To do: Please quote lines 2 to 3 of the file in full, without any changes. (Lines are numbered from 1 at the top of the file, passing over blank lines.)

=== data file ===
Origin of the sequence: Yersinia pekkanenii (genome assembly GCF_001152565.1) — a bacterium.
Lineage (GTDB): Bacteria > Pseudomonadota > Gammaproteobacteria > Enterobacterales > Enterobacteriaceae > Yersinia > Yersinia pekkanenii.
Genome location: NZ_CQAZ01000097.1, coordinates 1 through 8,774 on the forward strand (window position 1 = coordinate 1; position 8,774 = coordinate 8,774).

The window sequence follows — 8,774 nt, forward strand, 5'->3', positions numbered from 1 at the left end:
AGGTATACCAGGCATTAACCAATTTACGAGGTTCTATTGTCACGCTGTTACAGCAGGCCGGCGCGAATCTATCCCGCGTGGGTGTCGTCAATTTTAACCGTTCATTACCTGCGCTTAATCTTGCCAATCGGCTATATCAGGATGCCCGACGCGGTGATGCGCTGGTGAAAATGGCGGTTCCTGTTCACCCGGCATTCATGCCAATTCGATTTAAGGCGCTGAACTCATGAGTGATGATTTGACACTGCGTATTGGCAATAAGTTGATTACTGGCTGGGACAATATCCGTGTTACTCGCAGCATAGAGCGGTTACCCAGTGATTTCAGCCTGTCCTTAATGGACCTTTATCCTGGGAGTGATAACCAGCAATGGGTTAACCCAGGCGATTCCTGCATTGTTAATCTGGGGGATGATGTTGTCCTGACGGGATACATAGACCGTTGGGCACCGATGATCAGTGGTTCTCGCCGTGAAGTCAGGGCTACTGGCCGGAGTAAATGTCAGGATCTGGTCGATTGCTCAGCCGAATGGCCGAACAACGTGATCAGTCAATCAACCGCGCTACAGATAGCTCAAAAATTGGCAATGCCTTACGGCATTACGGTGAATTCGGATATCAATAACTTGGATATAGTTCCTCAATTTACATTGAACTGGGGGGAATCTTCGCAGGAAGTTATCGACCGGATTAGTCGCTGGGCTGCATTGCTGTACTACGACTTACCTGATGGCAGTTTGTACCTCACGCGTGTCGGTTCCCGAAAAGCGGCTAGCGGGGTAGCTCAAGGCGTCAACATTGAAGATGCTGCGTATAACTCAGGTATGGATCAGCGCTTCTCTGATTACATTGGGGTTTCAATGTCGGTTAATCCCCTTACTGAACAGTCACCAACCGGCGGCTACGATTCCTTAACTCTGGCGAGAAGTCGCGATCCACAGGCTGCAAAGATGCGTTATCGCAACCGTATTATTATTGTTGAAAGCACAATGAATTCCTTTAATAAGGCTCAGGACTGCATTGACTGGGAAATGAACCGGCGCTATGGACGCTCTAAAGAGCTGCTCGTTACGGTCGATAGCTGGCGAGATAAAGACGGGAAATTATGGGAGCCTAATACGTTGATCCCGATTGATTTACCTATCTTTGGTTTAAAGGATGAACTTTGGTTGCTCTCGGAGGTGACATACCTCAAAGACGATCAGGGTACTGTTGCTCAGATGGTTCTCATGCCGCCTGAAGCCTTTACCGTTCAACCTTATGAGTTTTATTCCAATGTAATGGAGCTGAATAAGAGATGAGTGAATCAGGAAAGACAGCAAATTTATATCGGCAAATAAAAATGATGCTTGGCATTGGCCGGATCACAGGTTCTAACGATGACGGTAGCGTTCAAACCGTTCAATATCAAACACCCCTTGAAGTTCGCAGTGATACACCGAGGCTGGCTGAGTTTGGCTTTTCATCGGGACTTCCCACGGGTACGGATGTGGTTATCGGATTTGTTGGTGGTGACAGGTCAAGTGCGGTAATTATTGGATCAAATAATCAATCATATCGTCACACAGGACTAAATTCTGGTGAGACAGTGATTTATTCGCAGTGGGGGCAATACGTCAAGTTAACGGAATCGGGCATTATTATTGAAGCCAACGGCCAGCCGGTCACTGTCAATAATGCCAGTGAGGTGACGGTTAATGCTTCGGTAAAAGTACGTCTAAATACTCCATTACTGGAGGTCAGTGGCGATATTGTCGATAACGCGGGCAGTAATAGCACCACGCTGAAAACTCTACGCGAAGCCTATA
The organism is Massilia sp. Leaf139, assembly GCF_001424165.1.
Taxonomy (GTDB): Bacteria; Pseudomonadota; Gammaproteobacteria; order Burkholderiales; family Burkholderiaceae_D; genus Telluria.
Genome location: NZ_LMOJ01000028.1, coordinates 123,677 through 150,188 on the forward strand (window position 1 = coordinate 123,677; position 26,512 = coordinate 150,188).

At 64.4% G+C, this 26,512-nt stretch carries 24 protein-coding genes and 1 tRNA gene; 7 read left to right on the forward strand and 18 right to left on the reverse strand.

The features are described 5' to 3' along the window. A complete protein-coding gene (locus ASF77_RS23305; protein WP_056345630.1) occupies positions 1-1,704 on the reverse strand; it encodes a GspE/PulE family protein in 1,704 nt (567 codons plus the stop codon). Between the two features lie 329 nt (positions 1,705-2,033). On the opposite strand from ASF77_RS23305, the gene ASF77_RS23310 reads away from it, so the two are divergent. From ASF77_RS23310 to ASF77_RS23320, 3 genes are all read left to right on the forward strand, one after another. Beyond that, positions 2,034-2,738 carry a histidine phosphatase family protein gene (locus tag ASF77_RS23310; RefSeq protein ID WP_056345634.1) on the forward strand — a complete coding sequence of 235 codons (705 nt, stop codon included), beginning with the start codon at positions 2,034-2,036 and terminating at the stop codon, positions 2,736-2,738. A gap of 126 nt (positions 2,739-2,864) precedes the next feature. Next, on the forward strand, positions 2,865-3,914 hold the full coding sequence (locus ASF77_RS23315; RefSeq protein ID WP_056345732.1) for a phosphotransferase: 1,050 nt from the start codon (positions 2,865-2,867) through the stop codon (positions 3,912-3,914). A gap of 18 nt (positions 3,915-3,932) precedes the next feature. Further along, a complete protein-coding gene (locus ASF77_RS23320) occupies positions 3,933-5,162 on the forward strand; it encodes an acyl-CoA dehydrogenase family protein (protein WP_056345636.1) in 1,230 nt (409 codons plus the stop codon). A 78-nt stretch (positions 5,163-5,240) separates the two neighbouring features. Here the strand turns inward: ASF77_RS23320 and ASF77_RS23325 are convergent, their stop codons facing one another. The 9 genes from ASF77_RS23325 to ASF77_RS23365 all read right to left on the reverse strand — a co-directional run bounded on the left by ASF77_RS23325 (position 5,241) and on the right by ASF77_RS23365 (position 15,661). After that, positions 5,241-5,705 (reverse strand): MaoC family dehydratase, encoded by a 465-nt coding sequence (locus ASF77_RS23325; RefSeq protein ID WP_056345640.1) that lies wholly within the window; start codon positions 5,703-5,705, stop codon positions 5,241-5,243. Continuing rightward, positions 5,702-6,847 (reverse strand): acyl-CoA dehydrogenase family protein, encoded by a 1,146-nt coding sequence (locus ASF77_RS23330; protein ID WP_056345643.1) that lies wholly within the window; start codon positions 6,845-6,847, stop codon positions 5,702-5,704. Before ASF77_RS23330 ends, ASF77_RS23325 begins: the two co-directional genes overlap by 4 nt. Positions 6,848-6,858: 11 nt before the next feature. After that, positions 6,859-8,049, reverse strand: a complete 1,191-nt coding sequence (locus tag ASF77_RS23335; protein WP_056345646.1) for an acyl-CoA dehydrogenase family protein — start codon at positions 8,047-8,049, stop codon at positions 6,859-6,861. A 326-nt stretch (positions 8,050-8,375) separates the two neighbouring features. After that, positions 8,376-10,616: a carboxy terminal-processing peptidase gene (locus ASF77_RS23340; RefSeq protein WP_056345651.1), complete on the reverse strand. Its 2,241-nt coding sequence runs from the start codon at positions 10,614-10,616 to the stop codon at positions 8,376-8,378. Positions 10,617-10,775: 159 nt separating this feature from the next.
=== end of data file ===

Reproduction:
Lineage (GTDB): Bacteria > Pseudomonadota > Gammaproteobacteria > Enterobacterales > Enterobacteriaceae > Yersinia > Yersinia pekkanenii.
Genome location: NZ_CQAZ01000097.1, coordinates 1 through 8,774 on the forward strand (window position 1 = coordinate 1; position 8,774 = coordinate 8,774).